GREEN v. GREEN

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Supreme Court, Appellate Division, Second Department, New York.

Floretta GREEN, Respondent, v. Joseph N. GREEN, Appellant.

Decided: November 26, 2001

GABRIEL M. KRAUSMAN, J.P., SONDRA MILLER, NANCY E. SMITH and STEPHEN G. CRANE, JJ. Frazier Davidson, New Rochelle, N.Y., for appellant.

In a matrimonial action in which the parties were divorced by judgment dated March 24, 1998, the defendant appeals from an order of the Supreme Court, Westchester County (LaCava, J.), dated December 6, 2000, which, inter alia, denied his cross motion to reject the Referee's report dated September 11, 2000, granted the plaintiff's motion to confirm the Referee's report, which recommended that he be found in contempt of court for failing to pay the distributive award provided in the judgment of divorce, directed his incarceration for a period of six months, ordered him to pay the plaintiff's attorney's fee of $7,500, and directed a hearing to determine the sanction to be imposed on the defendant's attorney pursuant to 22 NYCRR 130-2.1.

 ORDERED that the appeal from so much of the order as directed a hearing to determine the sanction to be imposed on the defendant's attorney pursuant to 22 NYCRR 130-2.1 is dismissed, as no appeal lies from an order directing a hearing to aid in the disposition of a motion, and as the defendant is not aggrieved by that part of the order (see, CPLR 5511;  Scopelliti v. Town of New Castle, 92 N.Y.2d 944, 681 N.Y.S.2d 472, 704 N.E.2d 226);  and it is further,

ORDERED that the order is modified, on the law and in the exercise of discretion, by deleting the provision directing the appellant to pay the plaintiff's attorney's fee of $7,500;  as so modified, the order is affirmed insofar as reviewed, without costs or disbursements, and the matter is remitted to the Supreme Court, Westchester County, for a hearing and new determination, in accordance herewith, as to the amount of the plaintiff's attorney's fee pursuant to Domestic Relations Law § 237(c).

 The defendant failed to argue before the Supreme Court that he could not be found in contempt of court without a full evidentiary hearing.   Therefore, this argument will not be considered by this court (see, John Brown Plastics Mach. v. Rolex Plastics, 191 A.D.2d 537, 538, 595 N.Y.S.2d 105).   In any event, the argument lacks merit, since the defendant failed to appear at the contempt hearing and, therefore, he waived any due process right he may have had to that hearing (see, Boddie v. Connecticut, 401 U.S. 371, 378-379, 91 S.Ct. 780, 28 L.Ed.2d 113;  Lapkin v. Lapkin, 224 A.D.2d 199, 200, 637 N.Y.S.2d 389).   Furthermore, a party may be held in contempt upon his default in appearing at the contempt hearing and inquest (see, Kawar v. Kawar, 231 A.D.2d 681, 682, 647 N.Y.S.2d 846;  Brancoveanu v. Brancoveanu, 156 A.D.2d 409, 410, 548 N.Y.S.2d 693).

 The Supreme Court properly found that the plaintiff produced clear and convincing evidence of the defendant's willful failure to obey the judgment of divorce, and that the motion to hold the defendant in contempt was necessitated solely by the defendant's failure to comply with the provisions of the judgment of divorce.   These findings required the Supreme Court to award the plaintiff her attorney's fee incurred in this matter (see, Domestic Relations Law § 237 [c];  Beal v. Beal, 196 A.D.2d 471, 473, 601 N.Y.S.2d 24;  Brancoveanu v. Brancoveanu, supra, at 411, 548 N.Y.S.2d 693).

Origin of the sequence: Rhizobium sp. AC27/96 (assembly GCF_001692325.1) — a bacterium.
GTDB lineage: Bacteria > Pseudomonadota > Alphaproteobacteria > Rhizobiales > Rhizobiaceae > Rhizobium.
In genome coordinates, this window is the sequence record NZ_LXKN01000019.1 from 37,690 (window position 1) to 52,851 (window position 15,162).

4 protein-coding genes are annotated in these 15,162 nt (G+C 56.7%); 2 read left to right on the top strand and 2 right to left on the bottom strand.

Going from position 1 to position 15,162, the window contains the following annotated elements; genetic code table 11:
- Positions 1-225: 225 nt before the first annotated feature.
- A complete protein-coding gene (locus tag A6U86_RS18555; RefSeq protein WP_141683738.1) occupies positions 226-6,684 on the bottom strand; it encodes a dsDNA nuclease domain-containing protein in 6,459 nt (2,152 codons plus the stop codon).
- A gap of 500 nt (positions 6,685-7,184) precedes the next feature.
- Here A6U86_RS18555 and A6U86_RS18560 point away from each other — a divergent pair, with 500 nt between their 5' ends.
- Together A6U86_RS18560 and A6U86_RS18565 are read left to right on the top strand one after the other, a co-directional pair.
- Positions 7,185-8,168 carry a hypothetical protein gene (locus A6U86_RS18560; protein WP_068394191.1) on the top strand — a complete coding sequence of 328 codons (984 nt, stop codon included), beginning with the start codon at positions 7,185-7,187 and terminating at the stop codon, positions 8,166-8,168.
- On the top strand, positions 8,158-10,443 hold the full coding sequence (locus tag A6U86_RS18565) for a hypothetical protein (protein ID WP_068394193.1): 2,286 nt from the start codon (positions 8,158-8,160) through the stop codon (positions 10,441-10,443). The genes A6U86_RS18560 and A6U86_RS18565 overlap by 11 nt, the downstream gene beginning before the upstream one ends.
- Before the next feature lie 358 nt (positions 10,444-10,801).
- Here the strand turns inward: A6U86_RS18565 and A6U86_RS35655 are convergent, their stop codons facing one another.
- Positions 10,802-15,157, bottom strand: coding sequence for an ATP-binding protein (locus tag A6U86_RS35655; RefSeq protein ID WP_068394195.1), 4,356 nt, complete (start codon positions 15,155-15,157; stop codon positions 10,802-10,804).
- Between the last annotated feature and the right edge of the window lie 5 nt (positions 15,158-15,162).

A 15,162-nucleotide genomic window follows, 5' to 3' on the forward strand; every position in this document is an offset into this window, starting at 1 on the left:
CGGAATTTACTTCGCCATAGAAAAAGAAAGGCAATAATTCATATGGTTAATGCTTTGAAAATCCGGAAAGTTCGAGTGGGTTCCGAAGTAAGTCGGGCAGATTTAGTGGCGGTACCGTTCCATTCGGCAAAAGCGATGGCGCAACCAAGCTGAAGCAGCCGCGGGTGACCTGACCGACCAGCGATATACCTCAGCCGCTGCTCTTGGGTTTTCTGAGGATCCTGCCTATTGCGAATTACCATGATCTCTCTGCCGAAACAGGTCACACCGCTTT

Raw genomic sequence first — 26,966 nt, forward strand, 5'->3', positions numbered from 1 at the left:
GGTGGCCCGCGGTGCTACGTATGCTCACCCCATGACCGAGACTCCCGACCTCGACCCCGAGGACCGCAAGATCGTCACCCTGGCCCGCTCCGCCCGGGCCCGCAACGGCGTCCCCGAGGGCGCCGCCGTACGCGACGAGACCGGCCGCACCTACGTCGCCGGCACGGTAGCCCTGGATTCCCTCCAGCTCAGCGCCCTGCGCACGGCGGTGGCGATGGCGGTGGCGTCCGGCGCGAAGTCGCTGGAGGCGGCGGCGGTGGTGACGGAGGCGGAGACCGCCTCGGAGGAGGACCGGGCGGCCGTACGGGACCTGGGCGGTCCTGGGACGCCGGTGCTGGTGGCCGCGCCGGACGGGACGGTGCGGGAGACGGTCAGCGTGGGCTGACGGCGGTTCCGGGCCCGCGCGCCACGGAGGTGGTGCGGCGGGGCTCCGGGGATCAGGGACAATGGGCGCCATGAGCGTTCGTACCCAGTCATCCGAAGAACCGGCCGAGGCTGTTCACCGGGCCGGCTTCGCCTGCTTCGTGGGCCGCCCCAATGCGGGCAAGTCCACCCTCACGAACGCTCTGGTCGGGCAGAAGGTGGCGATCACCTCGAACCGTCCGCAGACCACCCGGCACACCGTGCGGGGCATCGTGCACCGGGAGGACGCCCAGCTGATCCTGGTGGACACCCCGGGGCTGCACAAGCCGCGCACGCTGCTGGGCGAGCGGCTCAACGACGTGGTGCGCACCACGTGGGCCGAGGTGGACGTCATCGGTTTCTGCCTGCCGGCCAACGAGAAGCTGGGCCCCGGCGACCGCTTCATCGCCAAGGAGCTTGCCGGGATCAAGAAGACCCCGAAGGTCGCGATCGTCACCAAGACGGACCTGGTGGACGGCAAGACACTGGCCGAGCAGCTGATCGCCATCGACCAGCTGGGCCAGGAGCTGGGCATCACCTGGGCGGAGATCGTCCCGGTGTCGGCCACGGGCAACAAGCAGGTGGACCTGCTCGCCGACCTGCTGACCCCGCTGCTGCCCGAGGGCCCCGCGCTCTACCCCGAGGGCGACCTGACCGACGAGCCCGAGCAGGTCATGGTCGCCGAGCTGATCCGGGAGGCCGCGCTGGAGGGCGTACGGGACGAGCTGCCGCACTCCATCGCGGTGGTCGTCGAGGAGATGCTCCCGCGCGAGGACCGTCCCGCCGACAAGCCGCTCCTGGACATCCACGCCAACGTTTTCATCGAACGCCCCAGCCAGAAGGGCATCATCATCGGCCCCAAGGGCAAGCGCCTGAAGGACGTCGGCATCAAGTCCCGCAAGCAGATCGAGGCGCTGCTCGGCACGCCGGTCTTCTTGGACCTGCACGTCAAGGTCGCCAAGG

However, it is well settled that “[w]here attorney's fees are challenged, the opposing spouse is entitled to a hearing * * * as a ‘meaningful way of testing the [attorney's] claims relative to time and value’ ” (Gutin v. Gutin, 155 A.D.2d 586, 587, 548 N.Y.S.2d 34, quoting Price v. Price, 113 A.D.2d 299, 309, 496 N.Y.S.2d 455).   The defendant opposed the plaintiff's request for an attorney's fee.   Therefore, the Supreme Court should have held an evidentiary hearing (see, Nee v. Nee, 240 A.D.2d 478, 479, 658 N.Y.S.2d 440).

 The Supreme Court also erred in awarding the plaintiff an attorney's fee for time which the plaintiff's attorney anticipated would be spent in pursuing the plaintiff's share of a pension plan.   This issue was not before the Supreme Court, and there was no finding that the defendant willfully failed to obey any provision of the judgment of divorce other than that relating to the sale of the defendant's business.   A finding of a willful failure to obey a provision of the judgment of divorce is required before an attorney's fee may be awarded pursuant to Domestic Relations Law § 237(c).  Thus, the attorney's fee to be awarded to the plaintiff's counsel is limited to those fees incurred in the enforcement of the provision of the judgment of divorce pertaining to the distributive award to which the plaintiff was entitled upon the defendant's sale of his business interest.   Accordingly, the matter is remitted to the Supreme Court, Westchester County, for a hearing and new determination, in accordance herewith, on the amount of the attorney's fee to be awarded to the plaintiff's attorney.

The defendant's attorney did not file a notice of appeal on his own behalf.   Moreover, no appeal lies from an order directing a hearing to aid in the disposition of a motion (see, Barbarita v. Shilling, 115 A.D.2d 630, 496 N.Y.S.2d 1010).   Therefore, we do not review the propriety of the Supreme Court's determination to hold a hearing to determine the appropriate sanction to be imposed upon him (see, Katz v. Katz, 279 A.D.2d 454, 719 N.Y.S.2d 586;  Tartaglione v. Tiffany, 275 A.D.2d 319, 712 N.Y.S.2d 403).

The defendant's remaining contentions are either unpreserved for appellate review or without merit.

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